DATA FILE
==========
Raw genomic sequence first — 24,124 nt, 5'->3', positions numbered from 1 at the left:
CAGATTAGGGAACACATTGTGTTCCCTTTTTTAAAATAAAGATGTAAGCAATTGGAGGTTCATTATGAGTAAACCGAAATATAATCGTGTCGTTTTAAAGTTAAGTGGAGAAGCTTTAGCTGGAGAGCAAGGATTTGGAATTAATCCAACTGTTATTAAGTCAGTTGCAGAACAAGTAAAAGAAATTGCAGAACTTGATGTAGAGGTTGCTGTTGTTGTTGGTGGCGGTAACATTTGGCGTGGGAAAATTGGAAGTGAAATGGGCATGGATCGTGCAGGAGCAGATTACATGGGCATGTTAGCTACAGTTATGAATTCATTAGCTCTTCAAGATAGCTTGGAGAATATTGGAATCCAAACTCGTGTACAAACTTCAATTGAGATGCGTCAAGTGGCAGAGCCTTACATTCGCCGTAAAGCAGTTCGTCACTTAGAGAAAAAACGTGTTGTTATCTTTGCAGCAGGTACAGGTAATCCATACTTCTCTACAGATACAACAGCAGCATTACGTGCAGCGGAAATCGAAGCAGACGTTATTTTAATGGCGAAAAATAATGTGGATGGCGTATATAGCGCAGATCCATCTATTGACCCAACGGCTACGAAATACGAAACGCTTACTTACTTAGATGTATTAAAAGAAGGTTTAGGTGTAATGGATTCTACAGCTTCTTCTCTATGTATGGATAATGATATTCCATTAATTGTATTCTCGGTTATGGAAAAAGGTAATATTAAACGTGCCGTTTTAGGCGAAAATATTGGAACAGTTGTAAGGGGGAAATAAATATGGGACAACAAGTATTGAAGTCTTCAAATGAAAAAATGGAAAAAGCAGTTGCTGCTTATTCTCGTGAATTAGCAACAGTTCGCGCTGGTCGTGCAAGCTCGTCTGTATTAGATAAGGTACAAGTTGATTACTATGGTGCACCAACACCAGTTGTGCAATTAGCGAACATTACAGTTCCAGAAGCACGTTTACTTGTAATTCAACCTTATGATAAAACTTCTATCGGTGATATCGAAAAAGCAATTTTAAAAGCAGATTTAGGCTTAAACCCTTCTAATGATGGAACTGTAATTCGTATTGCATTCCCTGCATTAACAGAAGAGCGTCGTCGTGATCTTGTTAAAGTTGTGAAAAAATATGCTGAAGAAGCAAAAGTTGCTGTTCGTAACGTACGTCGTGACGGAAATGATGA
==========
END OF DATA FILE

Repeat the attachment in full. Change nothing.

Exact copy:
Raw genomic sequence first — 24,124 nt, 5'->3', positions numbered from 1 at the left:
CAGATTAGGGAACACATTGTGTTCCCTTTTTTAAAATAAAGATGTAAGCAATTGGAGGTTCATTATGAGTAAACCGAAATATAATCGTGTCGTTTTAAAGTTAAGTGGAGAAGCTTTAGCTGGAGAGCAAGGATTTGGAATTAATCCAACTGTTATTAAGTCAGTTGCAGAACAAGTAAAAGAAATTGCAGAACTTGATGTAGAGGTTGCTGTTGTTGTTGGTGGCGGTAACATTTGGCGTGGGAAAATTGGAAGTGAAATGGGCATGGATCGTGCAGGAGCAGATTACATGGGCATGTTAGCTACAGTTATGAATTCATTAGCTCTTCAAGATAGCTTGGAGAATATTGGAATCCAAACTCGTGTACAAACTTCAATTGAGATGCGTCAAGTGGCAGAGCCTTACATTCGCCGTAAAGCAGTTCGTCACTTAGAGAAAAAACGTGTTGTTATCTTTGCAGCAGGTACAGGTAATCCATACTTCTCTACAGATACAACAGCAGCATTACGTGCAGCGGAAATCGAAGCAGACGTTATTTTAATGGCGAAAAATAATGTGGATGGCGTATATAGCGCAGATCCATCTATTGACCCAACGGCTACGAAATACGAAACGCTTACTTACTTAGATGTATTAAAAGAAGGTTTAGGTGTAATGGATTCTACAGCTTCTTCTCTATGTATGGATAATGATATTCCATTAATTGTATTCTCGGTTATGGAAAAAGGTAATATTAAACGTGCCGTTTTAGGCGAAAATATTGGAACAGTTGTAAGGGGGAAATAAATATGGGACAACAAGTATTGAAGTCTTCAAATGAAAAAATGGAAAAAGCAGTTGCTGCTTATTCTCGTGAATTAGCAACAGTTCGCGCTGGTCGTGCAAGCTCGTCTGTATTAGATAAGGTACAAGTTGATTACTATGGTGCACCAACACCAGTTGTGCAATTAGCGAACATTACAGTTCCAGAAGCACGTTTACTTGTAATTCAACCTTATGATAAAACTTCTATCGGTGATATCGAAAAAGCAATTTTAAAAGCAGATTTAGGCTTAAACCCTTCTAATGATGGAACTGTAATTCGTATTGCATTCCCTGCATTAACAGAAGAGCGTCGTCGTGATCTTGTTAAAGTTGTGAAAAAATATGCTGAAGAAGCAAAAGTTGCTGTTCGTAACGTACGTCGTGACGGAAATGATGA